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Former U.S. congressman partners with UMMC to help people with fragile X syndrome


The University of Mississippi Medical Center and former U.S. Congressman Gregg Harper are joining forces to raise awareness for fragile X syndrome (FXS) while also looking to aid people who have the condition.

FXS results from mutations in a gene on the X chromosome and is the most commonly inherited form of developmental and intellectual disability. For many, it’s often confused with autism, resulting in multiple misdiagnoses.

Harper, whose 34-year-old son, Livingston, has FXS, became a champion in the fight to aid individuals who have FXS and other intellectual disabilities while in office. During his time in Washington D.C., the now-retired congressman created the Gregg and Livingston Harper Congressional Internship Program for Individuals with Intellectual Disabilities.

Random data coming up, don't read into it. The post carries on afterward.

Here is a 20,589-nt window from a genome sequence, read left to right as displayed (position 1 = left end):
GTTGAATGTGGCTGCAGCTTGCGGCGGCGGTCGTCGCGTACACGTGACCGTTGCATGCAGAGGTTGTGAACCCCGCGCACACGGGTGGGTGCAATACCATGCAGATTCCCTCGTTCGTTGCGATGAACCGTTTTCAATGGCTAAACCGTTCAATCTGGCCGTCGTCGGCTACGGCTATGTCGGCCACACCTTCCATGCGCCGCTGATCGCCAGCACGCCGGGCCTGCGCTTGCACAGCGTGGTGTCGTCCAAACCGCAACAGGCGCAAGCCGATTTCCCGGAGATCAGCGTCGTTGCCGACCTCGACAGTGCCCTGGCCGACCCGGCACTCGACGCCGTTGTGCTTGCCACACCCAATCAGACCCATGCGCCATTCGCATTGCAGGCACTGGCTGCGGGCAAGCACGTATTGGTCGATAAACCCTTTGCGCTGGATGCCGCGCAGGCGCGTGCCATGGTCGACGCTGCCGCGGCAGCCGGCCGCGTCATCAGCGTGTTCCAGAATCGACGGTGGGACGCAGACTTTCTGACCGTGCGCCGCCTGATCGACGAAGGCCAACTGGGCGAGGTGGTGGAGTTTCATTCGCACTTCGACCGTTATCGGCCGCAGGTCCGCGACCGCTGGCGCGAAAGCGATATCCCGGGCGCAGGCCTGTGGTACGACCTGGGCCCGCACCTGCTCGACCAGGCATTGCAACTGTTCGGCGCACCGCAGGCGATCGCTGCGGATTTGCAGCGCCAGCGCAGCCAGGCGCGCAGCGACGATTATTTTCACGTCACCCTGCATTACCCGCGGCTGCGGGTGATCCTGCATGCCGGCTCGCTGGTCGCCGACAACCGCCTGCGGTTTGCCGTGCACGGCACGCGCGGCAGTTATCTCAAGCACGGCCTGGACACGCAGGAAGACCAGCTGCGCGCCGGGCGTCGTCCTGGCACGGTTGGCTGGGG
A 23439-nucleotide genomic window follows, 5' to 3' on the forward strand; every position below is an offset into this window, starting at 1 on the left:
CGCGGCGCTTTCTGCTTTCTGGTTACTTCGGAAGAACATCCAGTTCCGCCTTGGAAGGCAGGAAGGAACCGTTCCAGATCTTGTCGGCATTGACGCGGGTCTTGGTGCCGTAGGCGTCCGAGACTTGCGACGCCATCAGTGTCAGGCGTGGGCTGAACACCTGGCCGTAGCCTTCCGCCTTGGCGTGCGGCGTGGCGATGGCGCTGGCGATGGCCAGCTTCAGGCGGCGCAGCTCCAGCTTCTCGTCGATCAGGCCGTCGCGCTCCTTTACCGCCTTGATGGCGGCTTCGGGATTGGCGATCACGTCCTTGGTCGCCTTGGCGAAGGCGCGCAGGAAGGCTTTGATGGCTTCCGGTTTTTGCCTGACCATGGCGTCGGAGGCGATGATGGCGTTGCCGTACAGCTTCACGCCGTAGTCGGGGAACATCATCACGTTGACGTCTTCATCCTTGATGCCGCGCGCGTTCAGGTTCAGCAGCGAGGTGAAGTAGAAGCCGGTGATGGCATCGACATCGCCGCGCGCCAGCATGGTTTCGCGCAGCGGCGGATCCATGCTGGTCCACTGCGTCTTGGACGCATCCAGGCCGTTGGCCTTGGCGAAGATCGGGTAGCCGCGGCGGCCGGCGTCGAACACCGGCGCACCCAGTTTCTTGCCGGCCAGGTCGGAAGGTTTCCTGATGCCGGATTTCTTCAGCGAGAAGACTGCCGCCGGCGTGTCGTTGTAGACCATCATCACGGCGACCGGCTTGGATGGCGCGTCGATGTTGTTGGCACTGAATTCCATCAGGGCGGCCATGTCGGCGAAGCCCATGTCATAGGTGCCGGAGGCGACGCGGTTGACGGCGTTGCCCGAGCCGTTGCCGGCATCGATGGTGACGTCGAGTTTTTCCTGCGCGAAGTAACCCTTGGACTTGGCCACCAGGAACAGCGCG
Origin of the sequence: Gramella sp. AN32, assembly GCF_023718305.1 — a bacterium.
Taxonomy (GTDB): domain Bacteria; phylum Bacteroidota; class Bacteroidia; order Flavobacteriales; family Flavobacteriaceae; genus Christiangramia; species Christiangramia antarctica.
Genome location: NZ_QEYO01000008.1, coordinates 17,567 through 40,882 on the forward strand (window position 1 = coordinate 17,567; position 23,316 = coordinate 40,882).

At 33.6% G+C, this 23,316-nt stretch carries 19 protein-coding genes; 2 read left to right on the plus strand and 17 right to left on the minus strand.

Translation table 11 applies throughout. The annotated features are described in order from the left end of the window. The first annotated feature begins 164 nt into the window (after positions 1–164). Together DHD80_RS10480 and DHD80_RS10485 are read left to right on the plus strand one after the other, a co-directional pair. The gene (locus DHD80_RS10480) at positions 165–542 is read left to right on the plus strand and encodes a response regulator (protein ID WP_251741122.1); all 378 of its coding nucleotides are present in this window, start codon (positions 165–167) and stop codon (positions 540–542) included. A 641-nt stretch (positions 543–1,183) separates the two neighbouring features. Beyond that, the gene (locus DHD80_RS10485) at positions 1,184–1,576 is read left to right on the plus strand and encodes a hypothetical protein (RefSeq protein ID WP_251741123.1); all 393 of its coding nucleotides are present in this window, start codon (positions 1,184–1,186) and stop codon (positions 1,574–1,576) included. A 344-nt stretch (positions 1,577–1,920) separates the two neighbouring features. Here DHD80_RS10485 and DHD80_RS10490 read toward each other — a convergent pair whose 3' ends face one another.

The program worked in conjunction with George Mason University’s LIFE Program to give students with varying intellectual disabilities an opportunity to gain congressional work experience. Today, Harper is eager to work with UMMC in finding participants for clinical trials linked to testing medication that may become the very first prescription that would be used to assist individuals with FXS.

“We’re really excited that the University of Mississippi Medical Center is involved as one of the sites in the country for the reconnect trial, which is for a prescription that, if approved by the FDA, will be the very first prescription specifically for someone with Fragile X Syndrome to help on social avoidance and behavioral issues,” Harper said on MidDays with Gerard Gibert.

According to UMMC, anyone between the ages of three and 17 who has FXS and meets eligibility requirements can participate in the experimental trial process. Those interested can determine eligibility and become a part of the program by applying here.

The full interview with Harper can be watched below.

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